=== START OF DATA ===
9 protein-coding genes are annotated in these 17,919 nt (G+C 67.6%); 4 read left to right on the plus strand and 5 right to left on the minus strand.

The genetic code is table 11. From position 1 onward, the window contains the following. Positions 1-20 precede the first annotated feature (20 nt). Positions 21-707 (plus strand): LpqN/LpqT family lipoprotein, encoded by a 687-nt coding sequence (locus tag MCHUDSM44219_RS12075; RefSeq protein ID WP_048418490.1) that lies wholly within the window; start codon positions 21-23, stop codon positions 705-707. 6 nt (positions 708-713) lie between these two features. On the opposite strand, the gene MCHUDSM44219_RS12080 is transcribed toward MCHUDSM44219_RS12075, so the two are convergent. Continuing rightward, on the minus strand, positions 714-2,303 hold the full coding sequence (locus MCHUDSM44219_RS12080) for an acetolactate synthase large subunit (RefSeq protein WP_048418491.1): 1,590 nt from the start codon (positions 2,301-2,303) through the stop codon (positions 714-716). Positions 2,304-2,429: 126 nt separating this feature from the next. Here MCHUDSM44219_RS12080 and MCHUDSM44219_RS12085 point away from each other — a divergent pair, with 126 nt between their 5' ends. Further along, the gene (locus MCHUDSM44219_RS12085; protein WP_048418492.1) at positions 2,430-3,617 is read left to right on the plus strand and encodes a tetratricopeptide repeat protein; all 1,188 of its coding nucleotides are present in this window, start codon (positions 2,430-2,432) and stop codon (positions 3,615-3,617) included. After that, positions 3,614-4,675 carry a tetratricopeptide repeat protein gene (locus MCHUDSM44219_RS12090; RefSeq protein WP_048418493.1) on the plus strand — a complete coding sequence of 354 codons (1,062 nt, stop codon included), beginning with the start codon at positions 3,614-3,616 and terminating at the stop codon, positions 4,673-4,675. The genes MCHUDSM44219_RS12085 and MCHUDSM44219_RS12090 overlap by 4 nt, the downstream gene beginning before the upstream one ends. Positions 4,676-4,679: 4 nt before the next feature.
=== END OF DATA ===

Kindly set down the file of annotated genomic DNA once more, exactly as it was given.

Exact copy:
9 protein-coding genes are annotated in these 17,919 nt (G+C 67.6%); 4 read left to right on the plus strand and 5 right to left on the minus strand.

The genetic code is table 11. From position 1 onward, the window contains the following. Positions 1-20 precede the first annotated feature (20 nt). Positions 21-707 (plus strand): LpqN/LpqT family lipoprotein, encoded by a 687-nt coding sequence (locus tag MCHUDSM44219_RS12075; RefSeq protein ID WP_048418490.1) that lies wholly within the window; start codon positions 21-23, stop codon positions 705-707. 6 nt (positions 708-713) lie between these two features. On the opposite strand, the gene MCHUDSM44219_RS12080 is transcribed toward MCHUDSM44219_RS12075, so the two are convergent. Continuing rightward, on the minus strand, positions 714-2,303 hold the full coding sequence (locus MCHUDSM44219_RS12080) for an acetolactate synthase large subunit (RefSeq protein WP_048418491.1): 1,590 nt from the start codon (positions 2,301-2,303) through the stop codon (positions 714-716). Positions 2,304-2,429: 126 nt separating this feature from the next. Here MCHUDSM44219_RS12080 and MCHUDSM44219_RS12085 point away from each other — a divergent pair, with 126 nt between their 5' ends. Further along, the gene (locus MCHUDSM44219_RS12085; protein WP_048418492.1) at positions 2,430-3,617 is read left to right on the plus strand and encodes a tetratricopeptide repeat protein; all 1,188 of its coding nucleotides are present in this window, start codon (positions 2,430-2,432) and stop codon (positions 3,615-3,617) included. After that, positions 3,614-4,675 carry a tetratricopeptide repeat protein gene (locus MCHUDSM44219_RS12090; RefSeq protein WP_048418493.1) on the plus strand — a complete coding sequence of 354 codons (1,062 nt, stop codon included), beginning with the start codon at positions 3,614-3,616 and terminating at the stop codon, positions 4,673-4,675. The genes MCHUDSM44219_RS12085 and MCHUDSM44219_RS12090 overlap by 4 nt, the downstream gene beginning before the upstream one ends. Positions 4,676-4,679: 4 nt before the next feature.